Voices From the Inside Out: Monopolies hurt prisoners

September 21, 2021

From the September-October 2021 issue of News & Letters

Nothing defines capitalist greed more than the word “Monopoly.” We aren’t talking about the board game; we are talking about that singular concept and ideation that is a conscious decision to create a condition which, by its very nature, is prejudicial and immoral.

A monopoly enables a singular entity to corner the market on a population. This allows for predatory marketing and pricing practices to be promulgated against that population. By the removal of competition from the equation, the enabler of an allowed monopoly insures they will get a bigger slice of the pie on the kickbacks, especially if such a monopoly was allowed through a governmental bidding process.


As the prison industrial complex became more sophisticated and the locking up of prisoners became phenomenally lucrative, more vendors started popping up which catered solely to the captive prison market. Companies like Keefe/Access, Walkenhorst, J.L. Marcus and Union Supply Group (USG) became some of the better known corporate prostitutes when it came to soliciting contracts from governmental agencies in order to provide goods and services to prisoners.

Correctional contracts are such cash generators that the bidding process becomes a study in cutthroat dynamics. Companies found that if they undercut their competition on the front end, they could reap large rewards after the contracts were awarded, often by selling inferior products of their corporate knock-off brands for inflated prices to the prisoner market. To really reap the benefits, you have to convince a governmental entity that being the sole vendor is a good thing.

Actual society is not a society of equal competitors, but one in which certain competitors start with some kind of advantage or monopoly. Monopolies do not exist without the agreement of a governmental agency acting in collusion with another party.


The Wisconsin Department of Corrections has turned such collusive efforts into an art form. For decades Wisconsin allowed its prisoners to purchase approved goods—either through family and friends, or personally—on the open market. Even under the reign of Tommy Thompson, the Wisconsin governor who trashed most of what prisoners had gained over the years, prisoners still had options for things they purchased.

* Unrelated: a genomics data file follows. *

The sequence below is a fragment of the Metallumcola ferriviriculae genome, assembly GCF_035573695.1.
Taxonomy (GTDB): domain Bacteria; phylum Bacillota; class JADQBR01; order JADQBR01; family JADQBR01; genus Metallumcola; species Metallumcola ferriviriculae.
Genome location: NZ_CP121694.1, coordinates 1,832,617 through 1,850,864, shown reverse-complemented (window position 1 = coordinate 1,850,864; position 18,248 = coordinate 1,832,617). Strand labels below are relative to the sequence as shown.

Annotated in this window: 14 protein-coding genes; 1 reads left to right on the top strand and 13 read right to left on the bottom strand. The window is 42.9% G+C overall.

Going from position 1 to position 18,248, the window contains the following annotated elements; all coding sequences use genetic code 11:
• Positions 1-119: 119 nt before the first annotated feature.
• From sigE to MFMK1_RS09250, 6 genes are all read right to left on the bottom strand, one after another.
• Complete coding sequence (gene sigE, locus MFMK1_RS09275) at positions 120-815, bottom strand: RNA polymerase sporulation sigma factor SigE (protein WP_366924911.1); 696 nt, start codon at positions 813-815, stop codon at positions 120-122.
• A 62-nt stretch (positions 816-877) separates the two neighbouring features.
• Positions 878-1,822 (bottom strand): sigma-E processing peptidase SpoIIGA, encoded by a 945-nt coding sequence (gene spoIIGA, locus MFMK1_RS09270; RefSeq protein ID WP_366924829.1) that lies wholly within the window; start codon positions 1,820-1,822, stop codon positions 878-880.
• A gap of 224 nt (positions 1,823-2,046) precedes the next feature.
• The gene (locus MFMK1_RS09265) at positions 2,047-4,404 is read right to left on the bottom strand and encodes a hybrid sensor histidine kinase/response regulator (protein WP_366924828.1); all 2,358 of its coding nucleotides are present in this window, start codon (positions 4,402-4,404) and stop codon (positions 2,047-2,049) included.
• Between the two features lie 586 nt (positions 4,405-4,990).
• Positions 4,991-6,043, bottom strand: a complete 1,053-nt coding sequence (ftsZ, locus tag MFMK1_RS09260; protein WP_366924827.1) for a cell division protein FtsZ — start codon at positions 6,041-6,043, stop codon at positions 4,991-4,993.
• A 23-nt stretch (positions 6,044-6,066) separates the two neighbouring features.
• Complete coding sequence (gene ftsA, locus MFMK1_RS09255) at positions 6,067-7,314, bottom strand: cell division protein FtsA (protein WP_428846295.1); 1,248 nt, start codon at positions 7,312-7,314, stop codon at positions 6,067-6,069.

Ironically, it was during Republicrat Jim Doyle’s administration that some of the more obtuse policies started to take place, especially when it came to the use of authorized vendors. Even then prisoners and their families still had competitive options available to them when it came to some property items.

Surprisingly, the process stayed pretty stable under Scott Walker, except that companies became bolder when it came to pricing their items, and predatory pricing practices became more evident, especially with certain items purchased from companies like J.L. Marcus.

For several years, prisoners in Wisconsin received canteen and property from a number of vendors; though prices were high, there was at least a competitive choice. That process will change in October of this year. At that time the Union Supply Group (USG) out of California will become Wisconsin’s sole provider of both canteen and property for its prisoners, thus putting a lock on every aspect of prisoner purchases in the state.

USG has already been supplying canteen items to Wisconsin’s prisoners, often inferior house brands produced—as compared to the house brands of Keefe, for instance—for premium prices. Name-brand items are often sold at inflated prices, and then there are the ludicrous pricing practices that are a sign of things to come. One example is a 24-bottle case of water which retails for less than $5 in the community but costs $13.92 from USG on canteen.

Not a month goes by when we don’t hear of some city, state or country challenging corporate monopolies, acting as the guardians of citizens’ rights to avoid corporate abuses. It’s unfortunate that such protections are qualified, allowing leeway to create subjective policies that allow for exceptions to be made for prisoners and their loved ones, exemplifying the ideological myth, by the state, of fairness.

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